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# 2.2: Limitations

• • Contributed by Jeremy Tatum
• Emeritus Professor (Physics & Astronomy) at University of Victoria

Before describing the convergence method, I would say a few words about image formation – words that are equally valid whether you choose to use the convergence method or to stick to conventional equations such as Equation 2.1.1.

We are assuming that a lens or mirror will form a point image of a point object, and that a parallel beam entering a lens will come to a point focus. You are probably aware – even if unfamiliar with all the fine details – that this is not exactly so, and you will be aware that if the diameter of a lens or mirror is comparable to its focal length or to the object or image distance, light will not come to a focus at a point, but the image will suffer from spherical aberration. Also, if the angular size of the object or image is large, so that light enters or leaves a lens or mirror at a large angle, additional aberrations such as coma and astigmatism appear. (It is not always realized that both spherical aberration and astigmatism also occur with refraction at a plane interface; neither are phenomena associated solely with curved refractive interfaces or curved reflective surfaces.) Although angles in this chapter are assumed to be small, I shall rarely draw them as small, because to do so would make for very cramped drawings.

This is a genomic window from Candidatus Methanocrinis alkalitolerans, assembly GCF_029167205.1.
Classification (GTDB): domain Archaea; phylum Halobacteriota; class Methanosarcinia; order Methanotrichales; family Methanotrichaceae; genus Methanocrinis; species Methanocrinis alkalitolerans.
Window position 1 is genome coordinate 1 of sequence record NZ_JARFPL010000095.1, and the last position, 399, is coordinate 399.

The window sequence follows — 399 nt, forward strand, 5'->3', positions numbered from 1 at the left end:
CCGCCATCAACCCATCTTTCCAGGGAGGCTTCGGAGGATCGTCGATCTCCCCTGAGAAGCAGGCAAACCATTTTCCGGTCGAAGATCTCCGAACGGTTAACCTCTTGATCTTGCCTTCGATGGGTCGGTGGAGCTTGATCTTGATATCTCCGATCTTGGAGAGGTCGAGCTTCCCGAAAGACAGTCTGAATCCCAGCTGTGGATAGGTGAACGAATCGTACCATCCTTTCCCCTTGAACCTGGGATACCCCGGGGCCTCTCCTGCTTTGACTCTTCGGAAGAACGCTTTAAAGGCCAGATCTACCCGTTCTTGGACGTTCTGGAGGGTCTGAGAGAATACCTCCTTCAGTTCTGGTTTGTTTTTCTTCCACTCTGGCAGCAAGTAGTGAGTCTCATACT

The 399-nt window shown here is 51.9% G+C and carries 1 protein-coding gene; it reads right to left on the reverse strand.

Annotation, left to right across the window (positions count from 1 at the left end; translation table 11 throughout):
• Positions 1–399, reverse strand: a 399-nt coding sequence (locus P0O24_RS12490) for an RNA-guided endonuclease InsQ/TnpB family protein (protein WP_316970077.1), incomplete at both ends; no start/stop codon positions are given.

In this chapter, I am going to ignore lens and mirror aberrations. I may possibly prepare a separate chapter on lens and mirror aberrations sometime, but that is not the topic of the present chapter. Thus, in this chapter, I am going to assume that all angles are small. How small depends on how large an aberration we are prepared to tolerate. Generally it means that I shall be satisfied with the approximation $$\sin x = \tan x = x$$. This approximation is known as the paraxial approximation. It means that none of the light rays make very large angles with the axis of the optical system.

You will also be aware that the refractive index varies with wavelength, and as a result lenses are affected by chromatic aberration. This, too, I shall ignore, except for a brief foray in Section 2.9, and if I say that the refractive index of a lens (or rather of the glass of which it is made) is 1.5, I am referring to a particular wavelength or color.

Initially, I shall also make the approximation that lenses are thin. That is to say, I assume that I can neglect the thickness of the lens compared with its focal length or with the object or image distance. However, in Section 2.11, I shall relax this restriction, and I shall deal with “thick” lenses.